However, Luxembourg courts do not apply the principles of agency or alter ego. A foreign judgment can only be enforced against the party named as debtor.Alternative dispute resolution
What will the court do if the parties had an enforceable agreement to use alternative dispute resolution, and the defendant argues that this requirement was not followed by the party seeking to enforce?
According to Luxembourg private international law, the parties to an agreement are free to agree to use alternative dispute resolution (ADR). Under article 1224 of the Code of Civil Procedure (the NCPC), a dispute may be submitted to arbitration if the issue at stake relates to rights of which parties have free disposal. Therefore, disputes involving family law, criminal law or, more broadly, involving public policy, cannot be subject to arbitration. Accordingly, parties who have agreed to use ADR in a contract clause are prevented from bringing an action in a district court. If one party to the ADR brings an action in court in violation of the ADR clause, the other party can contest the jurisdiction of the court. The Luxembourg court would declare the action inadmissible unless the ADR clause is manifestly invalid. Arbitral awards under Luxembourg law have the same legal effect as a court judgment. However, in order to be enforceable, an arbitral award requires an enforcement order issued by the president of the district court of Luxembourg (article 1241 of the NCPC).
The only possibility to challenge an arbitral award is to take an opposition procedure against the order of the president of the district court to have it declared null and void.Favourably treated jurisdictions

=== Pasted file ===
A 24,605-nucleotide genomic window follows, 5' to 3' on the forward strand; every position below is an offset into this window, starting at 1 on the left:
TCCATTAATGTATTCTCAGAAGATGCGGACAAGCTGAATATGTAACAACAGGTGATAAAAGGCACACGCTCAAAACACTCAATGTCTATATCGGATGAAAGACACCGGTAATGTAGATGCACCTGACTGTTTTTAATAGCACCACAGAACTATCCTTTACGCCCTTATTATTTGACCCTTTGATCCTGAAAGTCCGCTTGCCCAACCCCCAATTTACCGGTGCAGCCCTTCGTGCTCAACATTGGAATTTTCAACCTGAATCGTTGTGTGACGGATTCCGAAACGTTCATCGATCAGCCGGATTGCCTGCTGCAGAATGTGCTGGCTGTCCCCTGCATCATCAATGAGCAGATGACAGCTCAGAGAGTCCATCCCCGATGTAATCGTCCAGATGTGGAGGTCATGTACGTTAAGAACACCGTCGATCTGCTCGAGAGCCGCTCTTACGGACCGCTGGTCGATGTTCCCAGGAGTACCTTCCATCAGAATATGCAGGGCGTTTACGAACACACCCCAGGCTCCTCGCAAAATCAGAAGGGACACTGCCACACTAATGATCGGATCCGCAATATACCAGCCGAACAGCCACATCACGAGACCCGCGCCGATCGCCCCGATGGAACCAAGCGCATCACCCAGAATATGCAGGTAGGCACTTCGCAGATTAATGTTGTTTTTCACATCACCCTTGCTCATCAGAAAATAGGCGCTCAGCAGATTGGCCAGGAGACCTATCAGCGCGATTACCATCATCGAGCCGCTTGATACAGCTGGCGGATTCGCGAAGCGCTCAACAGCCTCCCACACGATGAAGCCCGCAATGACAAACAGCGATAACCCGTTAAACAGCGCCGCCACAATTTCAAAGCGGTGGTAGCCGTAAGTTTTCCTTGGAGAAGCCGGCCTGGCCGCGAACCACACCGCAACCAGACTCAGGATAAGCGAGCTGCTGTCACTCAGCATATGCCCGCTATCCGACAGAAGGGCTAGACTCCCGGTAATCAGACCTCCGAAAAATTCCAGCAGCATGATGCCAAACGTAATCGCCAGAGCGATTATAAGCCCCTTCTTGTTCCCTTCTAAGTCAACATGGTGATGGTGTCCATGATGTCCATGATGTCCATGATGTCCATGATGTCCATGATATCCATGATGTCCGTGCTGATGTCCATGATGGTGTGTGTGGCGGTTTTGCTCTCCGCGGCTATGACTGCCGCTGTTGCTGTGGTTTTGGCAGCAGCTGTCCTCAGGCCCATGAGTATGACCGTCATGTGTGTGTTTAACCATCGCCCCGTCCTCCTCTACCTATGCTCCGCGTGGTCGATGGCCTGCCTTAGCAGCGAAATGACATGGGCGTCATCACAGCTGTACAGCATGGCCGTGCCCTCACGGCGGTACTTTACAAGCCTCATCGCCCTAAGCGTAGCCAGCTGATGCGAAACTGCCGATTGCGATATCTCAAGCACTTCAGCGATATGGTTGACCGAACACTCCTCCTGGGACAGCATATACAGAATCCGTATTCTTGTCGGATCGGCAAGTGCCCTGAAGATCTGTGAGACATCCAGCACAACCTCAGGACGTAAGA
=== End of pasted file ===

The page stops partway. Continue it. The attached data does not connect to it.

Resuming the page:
Are judgments from some foreign jurisdictions given greater deference than judgments from others? If so, why?
Luxembourg courts do not give greater defence to foreign judgments from certain foreign jurisdictions.
However, European regulations simplify and facilitate the recognition and enforcement of judgments between the different member states within the EU.Alteration of awards
Will a court ever recognise only part of a judgment, or alter or limit the damage award?
In conformity with Luxembourg international private law, the applicant can ask for a partial enforcement of foreign judgments (article 685 of the NCPC).According to article 48 of Council Regulation (EC) No 44/2001 of 22 December 2000 on jurisdiction and the recognition and enforcement of judgments in civil and commercial matters, an applicant may request a declaration of enforceability limited to parts of a judgment. This provision is not included in the later EU Regulation 1215/12.Article 49 of EU Regulation 1215/12 foresees that a foreign judgment that orders a periodic payment by way of a penalty shall be enforceable in the member state in which enforcement is sought only if the amount of the payment has been finally determined by the courts of the member state of origin.
It is consequently not possible to enhance or reduce the amount due in the foreign judgment.
Law stated dateCorrect on:
Give the date on which the above content was accurate.
5 July 2020.